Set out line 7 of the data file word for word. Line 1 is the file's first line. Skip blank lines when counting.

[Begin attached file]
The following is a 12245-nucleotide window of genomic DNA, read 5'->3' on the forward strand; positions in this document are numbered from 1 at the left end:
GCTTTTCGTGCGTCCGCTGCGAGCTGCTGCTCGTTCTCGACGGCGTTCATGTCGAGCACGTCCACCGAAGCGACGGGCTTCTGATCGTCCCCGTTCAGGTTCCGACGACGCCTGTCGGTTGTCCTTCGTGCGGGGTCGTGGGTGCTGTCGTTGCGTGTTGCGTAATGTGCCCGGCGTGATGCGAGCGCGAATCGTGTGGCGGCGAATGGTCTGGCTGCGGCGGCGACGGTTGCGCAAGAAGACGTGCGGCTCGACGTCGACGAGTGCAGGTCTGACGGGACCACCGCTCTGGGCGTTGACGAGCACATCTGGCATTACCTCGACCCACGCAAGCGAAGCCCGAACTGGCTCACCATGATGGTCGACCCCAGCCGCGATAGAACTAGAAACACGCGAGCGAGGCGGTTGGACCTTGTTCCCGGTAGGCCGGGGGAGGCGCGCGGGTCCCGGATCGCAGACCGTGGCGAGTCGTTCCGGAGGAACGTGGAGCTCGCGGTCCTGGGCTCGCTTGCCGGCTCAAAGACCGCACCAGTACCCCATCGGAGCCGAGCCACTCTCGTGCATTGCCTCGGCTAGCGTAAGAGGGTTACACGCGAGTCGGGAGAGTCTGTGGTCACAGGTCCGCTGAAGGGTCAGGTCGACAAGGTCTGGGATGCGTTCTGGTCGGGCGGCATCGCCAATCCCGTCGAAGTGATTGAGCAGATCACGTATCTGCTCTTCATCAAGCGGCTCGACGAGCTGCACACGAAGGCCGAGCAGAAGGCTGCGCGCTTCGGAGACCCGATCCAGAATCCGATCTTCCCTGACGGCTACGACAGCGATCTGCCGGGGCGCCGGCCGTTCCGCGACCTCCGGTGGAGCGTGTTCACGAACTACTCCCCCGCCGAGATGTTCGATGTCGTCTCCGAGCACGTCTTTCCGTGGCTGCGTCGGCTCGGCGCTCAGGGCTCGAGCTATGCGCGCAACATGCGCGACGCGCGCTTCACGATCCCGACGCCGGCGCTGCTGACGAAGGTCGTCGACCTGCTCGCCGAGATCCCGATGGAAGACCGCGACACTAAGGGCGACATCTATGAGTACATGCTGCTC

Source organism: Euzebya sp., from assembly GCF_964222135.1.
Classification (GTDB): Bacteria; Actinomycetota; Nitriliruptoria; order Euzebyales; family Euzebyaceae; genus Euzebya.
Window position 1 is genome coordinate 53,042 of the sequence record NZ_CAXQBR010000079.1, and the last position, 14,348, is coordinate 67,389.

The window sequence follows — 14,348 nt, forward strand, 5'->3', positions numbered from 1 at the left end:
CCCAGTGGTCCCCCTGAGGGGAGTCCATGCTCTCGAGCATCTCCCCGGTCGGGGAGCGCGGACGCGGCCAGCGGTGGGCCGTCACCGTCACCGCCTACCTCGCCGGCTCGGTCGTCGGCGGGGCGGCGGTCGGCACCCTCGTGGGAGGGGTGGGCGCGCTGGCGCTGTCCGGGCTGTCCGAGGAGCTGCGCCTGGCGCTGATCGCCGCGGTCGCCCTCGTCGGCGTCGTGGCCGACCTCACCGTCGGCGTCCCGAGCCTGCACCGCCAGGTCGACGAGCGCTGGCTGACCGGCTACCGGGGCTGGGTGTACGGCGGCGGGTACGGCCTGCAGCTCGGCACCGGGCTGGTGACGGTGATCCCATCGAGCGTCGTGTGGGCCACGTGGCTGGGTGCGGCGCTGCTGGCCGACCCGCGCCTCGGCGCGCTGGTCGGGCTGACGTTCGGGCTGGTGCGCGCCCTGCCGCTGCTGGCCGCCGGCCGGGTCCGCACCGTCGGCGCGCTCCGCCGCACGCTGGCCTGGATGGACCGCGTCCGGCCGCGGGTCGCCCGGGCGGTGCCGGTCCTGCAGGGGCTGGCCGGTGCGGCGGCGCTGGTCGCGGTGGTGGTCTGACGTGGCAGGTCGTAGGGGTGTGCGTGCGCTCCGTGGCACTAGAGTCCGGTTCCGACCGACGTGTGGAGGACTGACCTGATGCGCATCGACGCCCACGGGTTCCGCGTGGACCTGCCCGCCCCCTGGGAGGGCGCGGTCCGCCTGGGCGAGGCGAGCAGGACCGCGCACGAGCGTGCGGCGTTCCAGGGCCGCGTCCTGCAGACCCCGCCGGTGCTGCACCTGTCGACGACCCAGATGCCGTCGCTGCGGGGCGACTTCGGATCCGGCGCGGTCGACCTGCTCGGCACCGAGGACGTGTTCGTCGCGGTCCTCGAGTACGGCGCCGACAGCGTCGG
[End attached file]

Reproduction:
CCCAGTGGTCCCCCTGAGGGGAGTCCATGCTCTCGAGCATCTCCCCGGTCGGGGAGCGCGGACGCGGCCAGCGGTGGGCCGTCACCGTCACCGCCTACCTCGCCGGCTCGGTCGTCGGCGGGGCGGCGGTCGGCACCCTCGTGGGAGGGGTGGGCGCGCTGGCGCTGTCCGGGCTGTCCGAGGAGCTGCGCCTGGCGCTGATCGCCGCGGTCGCCCTCGTCGGCGTCGTGGCCGACCTCACCGTCGGCGTCCCGAGCCTGCACCGCCAGGTCGACGAGCGCTGGCTGACCGGCTACCGGGGCTGGGTGTACGGCGGCGGGTACGGCCTGCAGCTCGGCACCGGGCTGGTGACGGTGATCCCATCGAGCGTCGTGTGGGCCACGTGGCTGGGTGCGGCGCTGCTGGCCGACCCGCGCCTCGGCGCGCTGGTCGGGCTGACGTTCGGGCTGGTGCGCGCCCTGCCGCTGCTGGCCGCCGGCCGGGTCCGCACCGTCGGCGCGCTCCGCCGCACGCTGGCCTGGATGGACCGCGTCCGGCCGCGGGTCGCCCGGGCGGTGCCGGTCCTGCAGGGGCTGGCCGGTGCGGCGGCGCTGGTCGCGGTGGTGGTCTGACGTGGCAGGTCGTAGGGGTGTGCGTGCGCTCCGTGGCACTAGAGTCCGGTTCCGACCGACGTGTGGAGGACTGACCTGATGCGCATCGACGCCCACGGGTTCCGCGTGGACCTGCCCGCCCCCTGGGAGGGCGCGGTCCGCCTGGGCGAGGCGAGCAGGACCGCGCACGAGCGTGCGGCGTTCCAGGGCCGCGTCCTGCAGACCCCGCCGGTGCTGCACCTGTCGACGACCCAGATGCCGTCGCTGCGGGGCGACTTCGGATCCGGCGCGGTCGACCTGCTCGGCACCGAGGACGTGTTCGTCGCGGTCCTCGAGTACGGCGCCGACAGCGTCGG